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The Antelope

The Antelope

Ownership is central to diversity dialogue

As campus leadership continues to reconcile the status quo with respect and inclusion issues on campus, students are noting what campus leadership has to say — and what it doesn’t.

After last month’s inclusion and respect forum, where students expressed they don’t want one-off speakers for cultural celebration months or national tragedies, the university brought in Peter Ferguson, a noted diversity and respect conversation starter, to facilitate the discussion.

While Ferguson provided excellent commentary and fuel for critical thinking about issues of inclusion, the act of bringing in a third party to moderate the situation seems contrary to the stated goals of progress and change. 

The act of bringing in a moderator immediately reframes the situation as a conflict that needs to be negotiated, and it forces both parties to accept the premise of a relationship that is to some degree adversarial. Even if this was not the intent, the message given was that the university is not ready to talk to students on the ground face-to-face about issues that are impacting their daily lives, but it is ready to portray itself as doing just that.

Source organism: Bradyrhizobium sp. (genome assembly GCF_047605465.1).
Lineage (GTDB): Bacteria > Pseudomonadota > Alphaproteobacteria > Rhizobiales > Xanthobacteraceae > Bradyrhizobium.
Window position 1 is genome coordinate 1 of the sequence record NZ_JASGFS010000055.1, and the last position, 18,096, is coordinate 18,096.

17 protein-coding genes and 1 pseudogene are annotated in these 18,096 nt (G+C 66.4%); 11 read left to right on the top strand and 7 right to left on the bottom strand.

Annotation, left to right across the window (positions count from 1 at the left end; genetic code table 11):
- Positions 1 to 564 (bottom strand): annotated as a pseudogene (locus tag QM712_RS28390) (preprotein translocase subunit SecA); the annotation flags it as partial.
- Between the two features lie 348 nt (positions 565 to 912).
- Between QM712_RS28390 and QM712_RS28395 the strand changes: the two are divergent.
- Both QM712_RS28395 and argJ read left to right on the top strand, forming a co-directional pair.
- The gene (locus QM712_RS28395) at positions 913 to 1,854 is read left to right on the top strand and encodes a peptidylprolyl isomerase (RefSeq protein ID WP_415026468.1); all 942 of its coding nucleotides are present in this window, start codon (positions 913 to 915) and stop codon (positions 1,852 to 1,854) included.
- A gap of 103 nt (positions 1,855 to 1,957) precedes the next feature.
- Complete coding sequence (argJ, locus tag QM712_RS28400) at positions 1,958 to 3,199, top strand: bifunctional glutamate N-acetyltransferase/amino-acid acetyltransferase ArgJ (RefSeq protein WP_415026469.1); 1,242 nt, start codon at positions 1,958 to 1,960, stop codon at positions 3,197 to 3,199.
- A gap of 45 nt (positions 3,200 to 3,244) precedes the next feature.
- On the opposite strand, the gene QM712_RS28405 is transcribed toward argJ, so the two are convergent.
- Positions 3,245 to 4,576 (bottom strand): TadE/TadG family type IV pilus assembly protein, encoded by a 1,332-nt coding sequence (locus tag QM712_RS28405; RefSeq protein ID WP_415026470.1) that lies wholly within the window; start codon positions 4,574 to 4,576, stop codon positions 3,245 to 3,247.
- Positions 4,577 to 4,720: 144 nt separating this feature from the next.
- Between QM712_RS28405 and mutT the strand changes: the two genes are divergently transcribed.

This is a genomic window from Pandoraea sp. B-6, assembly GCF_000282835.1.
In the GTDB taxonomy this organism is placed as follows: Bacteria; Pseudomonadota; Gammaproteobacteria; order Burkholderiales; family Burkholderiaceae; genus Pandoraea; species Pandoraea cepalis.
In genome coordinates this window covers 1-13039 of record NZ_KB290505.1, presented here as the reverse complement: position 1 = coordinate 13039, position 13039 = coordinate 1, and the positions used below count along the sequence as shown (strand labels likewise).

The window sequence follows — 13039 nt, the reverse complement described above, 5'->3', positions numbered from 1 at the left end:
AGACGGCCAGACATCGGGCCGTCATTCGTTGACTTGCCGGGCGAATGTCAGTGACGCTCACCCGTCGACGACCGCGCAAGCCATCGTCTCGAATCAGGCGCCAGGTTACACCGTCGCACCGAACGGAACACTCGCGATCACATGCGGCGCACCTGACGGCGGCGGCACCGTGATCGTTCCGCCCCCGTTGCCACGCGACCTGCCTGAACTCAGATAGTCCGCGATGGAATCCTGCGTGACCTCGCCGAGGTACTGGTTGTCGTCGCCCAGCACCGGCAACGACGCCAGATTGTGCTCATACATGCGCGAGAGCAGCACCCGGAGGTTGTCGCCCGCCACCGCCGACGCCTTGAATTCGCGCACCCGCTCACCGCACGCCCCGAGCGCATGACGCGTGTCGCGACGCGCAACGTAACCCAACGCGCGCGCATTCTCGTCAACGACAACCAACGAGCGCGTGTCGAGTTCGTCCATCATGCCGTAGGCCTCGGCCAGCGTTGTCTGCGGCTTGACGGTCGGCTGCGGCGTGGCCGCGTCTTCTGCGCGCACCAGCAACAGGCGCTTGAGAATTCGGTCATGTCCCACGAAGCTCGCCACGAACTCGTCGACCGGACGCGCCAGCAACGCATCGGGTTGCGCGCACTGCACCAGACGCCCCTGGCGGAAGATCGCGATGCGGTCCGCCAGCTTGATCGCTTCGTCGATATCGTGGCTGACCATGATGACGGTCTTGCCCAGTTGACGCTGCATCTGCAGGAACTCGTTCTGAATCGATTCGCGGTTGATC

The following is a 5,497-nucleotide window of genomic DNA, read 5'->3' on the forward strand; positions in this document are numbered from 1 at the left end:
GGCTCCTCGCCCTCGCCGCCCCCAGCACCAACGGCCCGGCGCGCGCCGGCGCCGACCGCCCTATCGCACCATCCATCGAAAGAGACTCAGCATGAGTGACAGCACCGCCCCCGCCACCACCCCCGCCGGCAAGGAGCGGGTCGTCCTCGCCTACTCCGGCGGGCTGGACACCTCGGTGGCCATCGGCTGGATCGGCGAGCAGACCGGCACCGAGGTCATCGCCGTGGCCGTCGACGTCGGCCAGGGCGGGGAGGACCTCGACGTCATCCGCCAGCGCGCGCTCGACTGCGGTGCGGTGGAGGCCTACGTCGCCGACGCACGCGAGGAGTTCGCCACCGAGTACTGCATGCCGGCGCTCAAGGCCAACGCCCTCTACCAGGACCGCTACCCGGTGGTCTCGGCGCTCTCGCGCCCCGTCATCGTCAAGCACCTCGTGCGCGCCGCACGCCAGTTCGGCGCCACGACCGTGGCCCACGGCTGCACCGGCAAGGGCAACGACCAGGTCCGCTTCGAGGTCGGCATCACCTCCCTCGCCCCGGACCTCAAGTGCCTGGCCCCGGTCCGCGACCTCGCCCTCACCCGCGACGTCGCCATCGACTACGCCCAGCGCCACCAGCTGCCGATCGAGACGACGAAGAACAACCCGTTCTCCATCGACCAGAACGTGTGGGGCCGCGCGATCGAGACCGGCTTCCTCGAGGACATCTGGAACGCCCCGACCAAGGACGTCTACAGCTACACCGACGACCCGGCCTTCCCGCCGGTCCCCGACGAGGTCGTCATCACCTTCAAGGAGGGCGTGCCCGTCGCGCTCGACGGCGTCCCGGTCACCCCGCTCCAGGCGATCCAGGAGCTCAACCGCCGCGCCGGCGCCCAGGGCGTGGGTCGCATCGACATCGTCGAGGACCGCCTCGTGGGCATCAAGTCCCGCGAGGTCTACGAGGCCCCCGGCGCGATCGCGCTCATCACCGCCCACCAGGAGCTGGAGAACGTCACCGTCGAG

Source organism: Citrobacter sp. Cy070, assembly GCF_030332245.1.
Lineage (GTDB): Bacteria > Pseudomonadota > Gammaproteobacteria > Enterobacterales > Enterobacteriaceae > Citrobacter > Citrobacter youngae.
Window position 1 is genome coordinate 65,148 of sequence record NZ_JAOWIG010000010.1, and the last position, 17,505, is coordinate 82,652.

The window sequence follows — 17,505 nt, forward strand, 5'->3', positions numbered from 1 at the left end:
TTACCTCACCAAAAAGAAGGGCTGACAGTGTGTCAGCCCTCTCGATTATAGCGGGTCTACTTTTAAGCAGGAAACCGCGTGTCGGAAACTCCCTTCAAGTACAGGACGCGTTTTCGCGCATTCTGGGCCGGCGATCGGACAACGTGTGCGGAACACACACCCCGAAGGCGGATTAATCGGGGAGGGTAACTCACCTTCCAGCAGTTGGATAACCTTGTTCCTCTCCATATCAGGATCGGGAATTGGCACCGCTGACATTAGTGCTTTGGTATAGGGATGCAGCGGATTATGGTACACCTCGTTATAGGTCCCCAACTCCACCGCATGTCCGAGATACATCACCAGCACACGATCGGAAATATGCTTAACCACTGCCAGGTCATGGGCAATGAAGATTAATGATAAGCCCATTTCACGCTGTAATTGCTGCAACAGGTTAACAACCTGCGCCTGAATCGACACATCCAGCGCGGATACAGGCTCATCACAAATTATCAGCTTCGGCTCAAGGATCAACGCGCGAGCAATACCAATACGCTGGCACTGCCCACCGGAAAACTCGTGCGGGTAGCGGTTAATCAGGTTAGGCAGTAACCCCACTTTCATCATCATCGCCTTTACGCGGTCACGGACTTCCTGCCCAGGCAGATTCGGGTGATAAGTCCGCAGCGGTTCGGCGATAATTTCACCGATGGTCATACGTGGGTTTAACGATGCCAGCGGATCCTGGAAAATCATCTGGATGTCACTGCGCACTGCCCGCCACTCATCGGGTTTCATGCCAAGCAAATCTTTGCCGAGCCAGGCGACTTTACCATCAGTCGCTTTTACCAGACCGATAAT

The forum heard doubts about the university’s intentions, questioning if the entirity of UNK’s mission of diversity, respect and inclusion are merely marketing ploys. That concern speaks to the reality of the situation. No matter how much UNK, or any college for that matter, aligns its messaging with social justice causes, if those words are not followed by meaningful actions that go beyond the performative nature of what we’ve seen so far, then the message is ultimately meaningless.

If UNK’s leaders say they want to speak to students, they shouldn’t need a middle man. Students and faculty alike are willing and able to meet right here and right now to start doing meaningful work on the problem. 

What Ferguson did exceptionally was recognize his role in this situation. His self awareness about his position as an outsider brought in to facilitate the conversation lent him a credibility many speakers on this topic lack among students who feel their voices aren’t heard when speakers are invited to perform their routine. 

Ferguson’s routine turned students and faculty to one another to discuss these topics, which is undoubtedly an important first step. But did we need to invest the time and resources we have available to us to bring in a third party for something we likely could have done ourselves if we put forth the effort? 

Campus leadership needs to show better ownership of this situation if it truly believes in its outward messaging, and if that ownership never manifests, then it is already abundantly clear where the university’s priorities lie. 

Ferguson is scheduled to return to UNK in the future, but he acknowledged that how much impact he can have is limited by both parties’ willingness to engage. 

Campus leadership has to engage. We’re ready. Are you?

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